“I hope that this series is a celebration of the kids’ resilience and love for the game,” says London-based photographer Emily Stein of her latest series: Homework First, Baseball Second. A touching and endearing series, it documents the young people involved in the St. Maarten Little League on the Caribbean island of Sint Maarten; an area devastated by Hurricane Irma in August and September of 2017.
Emily first came across the league when on holiday on a neighbouring island. After hearing about the terrible damage to Sint Maarten and the consequences its inhabitants were still suffering, she began researching programmes and outlets for the island’s young people, an age group that much of Emily’s work focusses on. “I found that a really positive focus for a lot of young girls and boys was The Sint Maarten Little League based in Philipsburg, the island’s capital,” she tells It’s Nice That.
Irma was the worst hurricane the island had seen in a century, leaving three billion dollars worth of damage in its wake. Many family homes still remain un-repaired as “unfortunately, a lot of families do not have insurance,” Emily explains. “With many families struggling financially, positive outlets for the kids are now more crucial than ever. The Sint Maarten Little League has been running for over 42 years. Besides the regular assignments, the coaches of the programme are making sure the kids have the opportunity to work through their experiences surrounding Irma.”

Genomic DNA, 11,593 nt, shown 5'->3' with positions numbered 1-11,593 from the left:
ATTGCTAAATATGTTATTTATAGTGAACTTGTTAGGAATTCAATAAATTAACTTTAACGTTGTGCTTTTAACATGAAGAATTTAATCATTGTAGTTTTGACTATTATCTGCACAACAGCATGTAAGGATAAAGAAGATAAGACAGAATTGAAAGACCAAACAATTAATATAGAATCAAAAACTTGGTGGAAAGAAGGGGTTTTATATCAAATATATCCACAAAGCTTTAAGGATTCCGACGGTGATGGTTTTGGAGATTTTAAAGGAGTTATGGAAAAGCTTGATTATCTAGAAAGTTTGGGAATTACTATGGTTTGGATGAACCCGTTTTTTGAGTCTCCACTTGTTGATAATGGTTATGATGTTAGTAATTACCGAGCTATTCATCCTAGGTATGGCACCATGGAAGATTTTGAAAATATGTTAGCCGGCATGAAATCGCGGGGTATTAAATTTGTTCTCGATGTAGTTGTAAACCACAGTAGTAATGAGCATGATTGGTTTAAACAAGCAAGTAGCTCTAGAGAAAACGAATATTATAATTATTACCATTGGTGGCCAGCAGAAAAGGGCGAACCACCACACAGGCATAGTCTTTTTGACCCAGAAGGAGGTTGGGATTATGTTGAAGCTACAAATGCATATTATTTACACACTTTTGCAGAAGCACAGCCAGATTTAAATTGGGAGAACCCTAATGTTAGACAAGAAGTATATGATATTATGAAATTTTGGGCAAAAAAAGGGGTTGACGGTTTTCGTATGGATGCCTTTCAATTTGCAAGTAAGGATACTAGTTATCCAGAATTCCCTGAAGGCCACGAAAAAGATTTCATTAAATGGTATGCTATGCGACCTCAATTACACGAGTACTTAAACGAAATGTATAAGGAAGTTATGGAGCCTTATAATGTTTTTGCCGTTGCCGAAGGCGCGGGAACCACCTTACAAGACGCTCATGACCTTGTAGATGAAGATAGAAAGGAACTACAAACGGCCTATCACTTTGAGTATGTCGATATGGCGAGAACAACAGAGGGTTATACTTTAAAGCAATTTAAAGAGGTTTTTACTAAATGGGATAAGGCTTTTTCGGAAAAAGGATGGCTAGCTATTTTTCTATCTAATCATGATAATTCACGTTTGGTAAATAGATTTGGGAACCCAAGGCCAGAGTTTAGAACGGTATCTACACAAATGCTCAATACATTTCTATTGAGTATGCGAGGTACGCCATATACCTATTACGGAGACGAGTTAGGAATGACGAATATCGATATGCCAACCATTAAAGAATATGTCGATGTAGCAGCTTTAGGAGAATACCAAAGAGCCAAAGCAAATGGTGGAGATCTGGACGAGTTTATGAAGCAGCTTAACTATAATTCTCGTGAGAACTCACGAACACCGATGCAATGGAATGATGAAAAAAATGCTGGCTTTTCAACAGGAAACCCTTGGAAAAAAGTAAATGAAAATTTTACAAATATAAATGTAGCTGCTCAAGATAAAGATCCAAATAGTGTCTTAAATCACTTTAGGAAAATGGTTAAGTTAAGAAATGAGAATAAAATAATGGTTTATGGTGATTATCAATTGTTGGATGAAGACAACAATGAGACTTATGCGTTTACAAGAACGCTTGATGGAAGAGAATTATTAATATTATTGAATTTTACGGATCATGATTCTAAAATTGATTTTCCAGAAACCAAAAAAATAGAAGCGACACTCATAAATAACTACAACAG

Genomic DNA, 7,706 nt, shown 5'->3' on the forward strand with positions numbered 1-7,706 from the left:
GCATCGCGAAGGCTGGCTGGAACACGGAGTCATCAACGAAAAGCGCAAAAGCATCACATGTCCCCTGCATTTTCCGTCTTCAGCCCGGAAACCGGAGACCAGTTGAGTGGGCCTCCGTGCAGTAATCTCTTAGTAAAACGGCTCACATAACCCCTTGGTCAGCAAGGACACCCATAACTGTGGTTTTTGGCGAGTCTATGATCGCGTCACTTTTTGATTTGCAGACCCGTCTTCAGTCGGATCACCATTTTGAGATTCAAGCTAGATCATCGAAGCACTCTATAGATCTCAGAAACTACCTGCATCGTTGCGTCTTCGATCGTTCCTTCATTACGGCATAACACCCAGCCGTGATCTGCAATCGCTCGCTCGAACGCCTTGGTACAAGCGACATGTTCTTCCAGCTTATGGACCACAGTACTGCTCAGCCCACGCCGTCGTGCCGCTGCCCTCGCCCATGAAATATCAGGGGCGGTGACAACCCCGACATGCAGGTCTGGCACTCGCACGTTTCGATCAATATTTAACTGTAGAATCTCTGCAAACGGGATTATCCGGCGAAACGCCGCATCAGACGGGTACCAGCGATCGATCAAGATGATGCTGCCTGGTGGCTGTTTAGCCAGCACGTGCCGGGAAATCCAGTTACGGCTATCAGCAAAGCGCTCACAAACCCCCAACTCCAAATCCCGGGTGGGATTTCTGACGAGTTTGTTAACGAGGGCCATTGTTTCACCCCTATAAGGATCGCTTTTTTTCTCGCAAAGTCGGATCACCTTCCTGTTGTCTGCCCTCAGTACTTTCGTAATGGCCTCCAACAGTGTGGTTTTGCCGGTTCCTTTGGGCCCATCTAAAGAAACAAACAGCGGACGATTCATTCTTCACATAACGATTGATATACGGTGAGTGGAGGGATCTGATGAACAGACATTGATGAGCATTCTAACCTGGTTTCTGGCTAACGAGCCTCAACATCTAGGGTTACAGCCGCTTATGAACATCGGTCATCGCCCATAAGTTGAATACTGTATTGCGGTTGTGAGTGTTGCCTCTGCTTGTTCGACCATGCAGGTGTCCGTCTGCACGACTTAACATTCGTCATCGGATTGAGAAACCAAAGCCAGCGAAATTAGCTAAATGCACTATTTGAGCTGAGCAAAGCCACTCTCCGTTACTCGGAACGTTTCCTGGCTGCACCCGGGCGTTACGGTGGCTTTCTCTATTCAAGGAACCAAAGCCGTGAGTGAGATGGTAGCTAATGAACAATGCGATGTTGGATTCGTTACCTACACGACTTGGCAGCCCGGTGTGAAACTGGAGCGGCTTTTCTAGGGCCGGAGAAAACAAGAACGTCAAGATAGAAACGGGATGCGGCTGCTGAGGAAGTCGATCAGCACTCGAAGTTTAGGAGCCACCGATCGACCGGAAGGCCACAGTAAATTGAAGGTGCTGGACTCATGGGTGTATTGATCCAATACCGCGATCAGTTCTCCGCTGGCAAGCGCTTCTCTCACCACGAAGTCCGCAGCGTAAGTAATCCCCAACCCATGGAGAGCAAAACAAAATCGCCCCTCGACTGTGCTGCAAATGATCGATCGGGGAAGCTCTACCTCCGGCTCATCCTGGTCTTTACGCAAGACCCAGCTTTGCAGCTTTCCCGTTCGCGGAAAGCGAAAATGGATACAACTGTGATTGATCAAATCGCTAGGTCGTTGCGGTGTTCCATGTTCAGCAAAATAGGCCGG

Beyond offering sport as an outlet and a sense of community, the league provides a psychologist to work with the young people, helping them share their stories but also take part in rebuilding the league. “The Sint Maarten Little League have lost their clubhouse, lights, scoreboard, everything, but carry on regardless, playing harder than ever trying to raise the money to rebuild,” Emily adds.
On Boxing Day, Emily travelled to the island to spend a day getting to know the participants, documenting the matches that were taking place between several teams. “The kids’ coaches were so warm and invited me into their world without hesitation. Such openness and trust is very specific and special to Sint Maarten. It struck me that the girls and boys are totally absorbed in the game and it gives them so much,” she explains.
This a revelation which seeps itself into the series, imbued with joy and comradeship. Emily’s photographic approach – a mix of staged portraits and candid moments – authentically captures what is such an important pillar of the island’s community, celebrating the work of the coaches running the programme and the kids who turn up week in week out to keep it going.
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